In a veto action that was somewhat unexpected, California Governor Edmund G. ("Jerry") Brown declined to sign AB 465, the proposed legislation that would have made it unlawful for "any person" to require another to sign away legal rights as a condition of employment. We reported on AB 465 in an earlier Duane Morris Alert. The proposed statute specifically included situations in which an employer required prospective employees to enter into binding mutual arbitration agreements as a condition of hire (or continued employment).

In his October 11, 2015, veto memo, Governor Brown wrote: "[A] blanket ban on mandatory arbitration agreements is a far-reaching approach that has been consistently struck down in other states as violating the Federal Arbitration Act ("FAA")." He further noted that there are currently two cases pending before the United States Supreme Court that arise from California cases involving mandatory arbitration agreements. Governor Brown wrote: "Before enacting a law as broad as this, and one that will surely result in years of costly litigation and years of legal uncertainty, I would prefer to see the outcome of those cases."

On October 6, 2015, arguments were heard in DIRECTV, Inc. v. Imburgia, Case 14-462. The issue was whether the California Court of Appeal erred by holding, in direct conflict with the Ninth Circuit, that a reference to state law in an arbitration agreement governed by the FAA requires the application of state law preempted by the FAA. Additionally, on October 1, 2015, the United States Supreme Court granted certiorari and agreed to hear argument in MHN Government Services, Inc. v. Zaborowski, Case No. 14-1458. The FAA provides that an arbitration agreement shall be enforced "save upon such grounds as exist at law or in equity for the revocation of any contract," 9 U.S.C. § 2. California law applies one rule of contract severability to contracts in general, and a different rule of contract severability to agreements to arbitrate. The arbitration-only rule disfavors arbitration and applies even when the agreement contains an express severability clause. The question presented in the Zaborowskicase is whether California's arbitration-only severability rule is preempted by the FAA.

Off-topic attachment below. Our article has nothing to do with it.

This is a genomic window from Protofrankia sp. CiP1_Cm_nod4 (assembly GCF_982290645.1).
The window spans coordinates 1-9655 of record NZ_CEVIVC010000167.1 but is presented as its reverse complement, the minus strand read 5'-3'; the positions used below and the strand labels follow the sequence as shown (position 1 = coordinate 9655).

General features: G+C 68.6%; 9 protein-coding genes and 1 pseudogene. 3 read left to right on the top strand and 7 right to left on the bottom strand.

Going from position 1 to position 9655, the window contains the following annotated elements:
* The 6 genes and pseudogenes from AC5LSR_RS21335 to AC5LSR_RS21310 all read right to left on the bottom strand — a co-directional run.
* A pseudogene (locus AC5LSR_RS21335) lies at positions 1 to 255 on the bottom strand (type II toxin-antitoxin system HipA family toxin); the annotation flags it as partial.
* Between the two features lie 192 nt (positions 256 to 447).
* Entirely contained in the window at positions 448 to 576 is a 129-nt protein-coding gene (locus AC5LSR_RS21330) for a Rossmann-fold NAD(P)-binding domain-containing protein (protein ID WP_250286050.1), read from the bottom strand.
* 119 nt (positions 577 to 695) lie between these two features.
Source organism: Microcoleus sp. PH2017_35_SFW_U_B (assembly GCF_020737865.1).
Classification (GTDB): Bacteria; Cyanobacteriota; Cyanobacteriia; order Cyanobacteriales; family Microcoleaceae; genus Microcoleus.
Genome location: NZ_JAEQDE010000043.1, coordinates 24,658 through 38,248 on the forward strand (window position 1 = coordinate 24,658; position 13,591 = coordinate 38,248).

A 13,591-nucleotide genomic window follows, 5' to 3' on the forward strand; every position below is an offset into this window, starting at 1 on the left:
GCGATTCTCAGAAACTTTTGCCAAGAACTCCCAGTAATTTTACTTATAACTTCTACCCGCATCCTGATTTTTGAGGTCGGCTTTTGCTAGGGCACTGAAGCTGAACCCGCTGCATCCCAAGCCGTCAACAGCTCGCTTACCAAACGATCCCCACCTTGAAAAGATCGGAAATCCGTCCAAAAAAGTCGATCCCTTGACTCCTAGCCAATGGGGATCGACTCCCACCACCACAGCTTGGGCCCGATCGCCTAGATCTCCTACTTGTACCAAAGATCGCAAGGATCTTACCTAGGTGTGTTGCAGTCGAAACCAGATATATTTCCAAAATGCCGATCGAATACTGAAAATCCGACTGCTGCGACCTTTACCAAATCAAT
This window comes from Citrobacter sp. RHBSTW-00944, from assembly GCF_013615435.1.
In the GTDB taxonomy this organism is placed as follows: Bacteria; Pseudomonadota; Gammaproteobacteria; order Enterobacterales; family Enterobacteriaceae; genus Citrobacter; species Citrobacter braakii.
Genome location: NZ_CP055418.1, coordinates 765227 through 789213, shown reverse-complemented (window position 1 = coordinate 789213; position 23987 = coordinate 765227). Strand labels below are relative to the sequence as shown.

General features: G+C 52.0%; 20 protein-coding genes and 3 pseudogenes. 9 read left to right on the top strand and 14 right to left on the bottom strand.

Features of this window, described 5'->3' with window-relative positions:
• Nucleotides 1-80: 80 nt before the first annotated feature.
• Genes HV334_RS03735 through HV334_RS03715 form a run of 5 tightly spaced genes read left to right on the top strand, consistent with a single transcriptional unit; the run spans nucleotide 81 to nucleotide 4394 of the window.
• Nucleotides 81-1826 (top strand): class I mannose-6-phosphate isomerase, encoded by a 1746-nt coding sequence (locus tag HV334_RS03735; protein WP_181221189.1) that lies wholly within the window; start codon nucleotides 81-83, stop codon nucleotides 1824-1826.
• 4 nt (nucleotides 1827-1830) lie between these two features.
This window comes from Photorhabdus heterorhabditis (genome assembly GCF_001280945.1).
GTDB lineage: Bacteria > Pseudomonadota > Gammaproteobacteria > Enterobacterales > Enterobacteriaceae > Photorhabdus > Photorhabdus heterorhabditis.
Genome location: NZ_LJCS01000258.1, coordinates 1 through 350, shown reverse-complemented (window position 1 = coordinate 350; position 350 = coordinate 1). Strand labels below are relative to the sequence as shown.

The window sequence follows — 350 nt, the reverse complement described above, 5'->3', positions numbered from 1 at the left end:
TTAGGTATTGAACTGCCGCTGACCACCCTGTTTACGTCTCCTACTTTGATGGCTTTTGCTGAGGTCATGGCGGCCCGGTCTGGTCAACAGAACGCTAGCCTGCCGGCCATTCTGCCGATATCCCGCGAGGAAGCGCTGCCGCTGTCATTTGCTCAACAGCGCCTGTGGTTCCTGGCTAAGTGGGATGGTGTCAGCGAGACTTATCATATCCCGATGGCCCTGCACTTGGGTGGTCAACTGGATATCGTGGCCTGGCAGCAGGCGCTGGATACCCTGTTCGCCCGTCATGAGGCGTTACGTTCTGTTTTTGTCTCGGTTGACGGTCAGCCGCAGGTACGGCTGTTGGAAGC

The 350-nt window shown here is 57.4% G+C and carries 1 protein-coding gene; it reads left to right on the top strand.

What This Means for Employers

For now, California employers may continue to require new hires to enter into binding mutual agreements to arbitrate all disputes. Employers should ensure that their mandatory mutual arbitration agreements meet all of the requirements deemed necessary for such agreements to be enforceable—the key elements are described in the case Armendariz v. Foundation Health Psychcare Services, Inc., 24 Cal.4th 83 (2000). Among the Armendariz requirements are that the agreement must provide for a neutral factfinder and adequate discovery, and require the employer to bear all the expense of the arbitration process (except for the amount of the initial filing fee that the claimant would have to bear if action were filed in court). Enforceable mandatory arbitration agreements must also place no limits on damages or remedies and require the arbitrator to prepare a written statement of decision with reference to the evidence underlying the decision.  

Had AB 465 been enacted, it still would have left open the opportunity for employers and employees to enter into "voluntary" arbitration agreements. Forward-thinking employers may wish to consider including additional features within their arbitration agreements that may support a conclusion that such agreements are, indeed, voluntary. One example might be inclusion of a revocation window, during which a new hire who has signed the agreement may revoke without adverse consequence. However, for the moment, it appears that employers of California workers can still require agreements to binding arbitration as a condition of hire.